I had the pleasure of trying a prototype of the new Oculus Rift "Crystal Cove" headset earlier this year, and it was mind-blowing. But after the Oculus staffers ripped their headset off my face — my 15 minutes was up — I chatted with them about what else it could be used for.
I am not a gamer, so for me the most impressive things about the Oculus weren't the shooting action or the alien spaceships I had been flying around.
Rather, it was how smooth and real the world inside the headset seemed to be. Although it was being shown on two lenses in front of my eyes, it felt as comfortable as real life. The scenery moved in a natural way when you moved your head. It was not at all disorienting.
So it occurred to me that the headset could be used for a bunch of non-game stuff. Any situation, in fact, in which a remote but real view of something might be useful.
This is what Facebook CEO Mark Zuckerberg seems to be thinking of in his acquisition of the company for $2 billion today.
The Oculus execs told me they'd had a lot of interest from architects especially, because they loved the way you could walk through a model of a building and instantly adjust the height of ceilings and doors based on a "real" view. It was far superior to a physical wood and cardboard model.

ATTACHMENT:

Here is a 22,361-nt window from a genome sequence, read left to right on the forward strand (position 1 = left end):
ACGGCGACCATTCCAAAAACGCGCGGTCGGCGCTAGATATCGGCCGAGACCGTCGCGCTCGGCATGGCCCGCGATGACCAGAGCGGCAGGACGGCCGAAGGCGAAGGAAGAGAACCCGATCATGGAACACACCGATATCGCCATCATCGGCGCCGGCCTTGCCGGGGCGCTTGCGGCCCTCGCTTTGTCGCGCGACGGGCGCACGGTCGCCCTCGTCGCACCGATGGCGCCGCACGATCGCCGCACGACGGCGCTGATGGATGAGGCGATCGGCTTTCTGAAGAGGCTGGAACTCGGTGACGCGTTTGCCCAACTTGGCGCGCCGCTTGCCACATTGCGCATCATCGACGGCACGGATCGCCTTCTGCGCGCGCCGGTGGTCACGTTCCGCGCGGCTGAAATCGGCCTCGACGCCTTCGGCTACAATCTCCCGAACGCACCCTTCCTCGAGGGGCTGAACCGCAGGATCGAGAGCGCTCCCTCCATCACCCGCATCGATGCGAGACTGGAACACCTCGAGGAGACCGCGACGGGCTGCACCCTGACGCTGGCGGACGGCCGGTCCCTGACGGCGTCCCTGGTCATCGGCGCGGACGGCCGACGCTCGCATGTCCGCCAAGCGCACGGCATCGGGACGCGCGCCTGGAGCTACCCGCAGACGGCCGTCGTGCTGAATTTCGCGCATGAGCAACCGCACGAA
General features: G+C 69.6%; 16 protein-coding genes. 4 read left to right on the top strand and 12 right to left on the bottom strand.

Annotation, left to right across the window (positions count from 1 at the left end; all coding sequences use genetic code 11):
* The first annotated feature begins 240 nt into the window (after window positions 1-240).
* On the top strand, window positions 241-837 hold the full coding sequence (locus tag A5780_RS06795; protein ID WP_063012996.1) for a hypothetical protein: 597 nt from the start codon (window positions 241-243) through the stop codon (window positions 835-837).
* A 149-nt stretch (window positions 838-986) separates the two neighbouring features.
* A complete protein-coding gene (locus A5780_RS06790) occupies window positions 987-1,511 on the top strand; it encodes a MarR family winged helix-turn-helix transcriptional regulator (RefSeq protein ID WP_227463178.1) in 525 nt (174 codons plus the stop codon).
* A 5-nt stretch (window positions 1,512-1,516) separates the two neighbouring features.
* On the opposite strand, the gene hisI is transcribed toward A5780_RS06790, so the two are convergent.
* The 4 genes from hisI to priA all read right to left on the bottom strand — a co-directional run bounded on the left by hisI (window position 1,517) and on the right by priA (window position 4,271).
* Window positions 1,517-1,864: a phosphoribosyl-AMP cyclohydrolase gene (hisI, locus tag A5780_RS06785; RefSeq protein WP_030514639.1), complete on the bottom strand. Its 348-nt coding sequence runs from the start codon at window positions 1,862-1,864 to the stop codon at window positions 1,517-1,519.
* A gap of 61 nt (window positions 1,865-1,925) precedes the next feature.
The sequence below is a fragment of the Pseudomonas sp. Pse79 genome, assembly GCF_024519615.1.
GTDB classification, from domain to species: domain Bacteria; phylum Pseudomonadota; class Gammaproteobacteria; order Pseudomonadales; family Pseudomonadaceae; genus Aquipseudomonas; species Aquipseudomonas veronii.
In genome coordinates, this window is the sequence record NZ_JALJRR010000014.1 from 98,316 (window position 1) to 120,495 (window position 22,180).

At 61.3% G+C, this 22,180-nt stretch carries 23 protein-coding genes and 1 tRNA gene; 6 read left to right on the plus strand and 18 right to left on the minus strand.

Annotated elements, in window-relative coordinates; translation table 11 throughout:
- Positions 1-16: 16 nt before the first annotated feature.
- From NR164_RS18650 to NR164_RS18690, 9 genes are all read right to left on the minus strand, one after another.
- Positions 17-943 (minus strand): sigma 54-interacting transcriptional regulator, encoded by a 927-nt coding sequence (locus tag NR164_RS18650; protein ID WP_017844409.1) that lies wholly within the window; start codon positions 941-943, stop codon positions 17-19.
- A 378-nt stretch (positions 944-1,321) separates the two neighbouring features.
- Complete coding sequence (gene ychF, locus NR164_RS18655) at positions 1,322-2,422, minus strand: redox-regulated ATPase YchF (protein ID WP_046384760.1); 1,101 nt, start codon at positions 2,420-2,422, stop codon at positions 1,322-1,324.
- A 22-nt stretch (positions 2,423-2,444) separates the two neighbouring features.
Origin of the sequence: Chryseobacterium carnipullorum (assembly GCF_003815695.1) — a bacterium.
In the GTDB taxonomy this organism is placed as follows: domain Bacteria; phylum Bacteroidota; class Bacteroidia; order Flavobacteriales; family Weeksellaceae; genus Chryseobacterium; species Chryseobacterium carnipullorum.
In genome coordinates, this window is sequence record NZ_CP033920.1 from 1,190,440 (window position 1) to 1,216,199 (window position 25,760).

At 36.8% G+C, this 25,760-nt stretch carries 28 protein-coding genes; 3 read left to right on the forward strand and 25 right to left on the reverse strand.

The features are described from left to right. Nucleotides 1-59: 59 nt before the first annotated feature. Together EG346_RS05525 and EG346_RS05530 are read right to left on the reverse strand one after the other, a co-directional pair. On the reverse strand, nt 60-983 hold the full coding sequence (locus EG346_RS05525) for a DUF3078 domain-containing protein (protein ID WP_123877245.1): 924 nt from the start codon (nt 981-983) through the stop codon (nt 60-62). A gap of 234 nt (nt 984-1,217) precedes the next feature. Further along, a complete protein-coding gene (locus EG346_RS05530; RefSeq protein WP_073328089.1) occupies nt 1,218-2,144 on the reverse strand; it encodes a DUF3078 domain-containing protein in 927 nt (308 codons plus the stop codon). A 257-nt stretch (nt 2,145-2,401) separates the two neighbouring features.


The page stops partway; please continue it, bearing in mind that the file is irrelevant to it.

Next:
It also occurred to me that if the headset could be hooked up to a drone with a set of 360-degree cameras, then a remote pilot could drive the drone anywhere and give the person wearing the headset a live, perfect 360-view of the real world. That would be a huge boost to security or police forces; you would be able to view — and chase — anything remotely.
That is not currently possible, for a couple of reasons. Apparently, filming with multi-lens cameras to get stereoscopic vision is much more difficult than it looks. And meshing left and right images is a processing nightmare — the amount of computing power you'd need to do it live is staggering.
But, the folks I talked to said, they are problems that are solvable in the future as the software and hardware needed becomes more powerful.
In the meantime, the Oculus' future depends on its small community of app developers. Many of them are making games. But some of the most exciting ideas are non-gaming apps, such as true-to-life museum walk-th roughs.
The virtual 3D sky is the limit.
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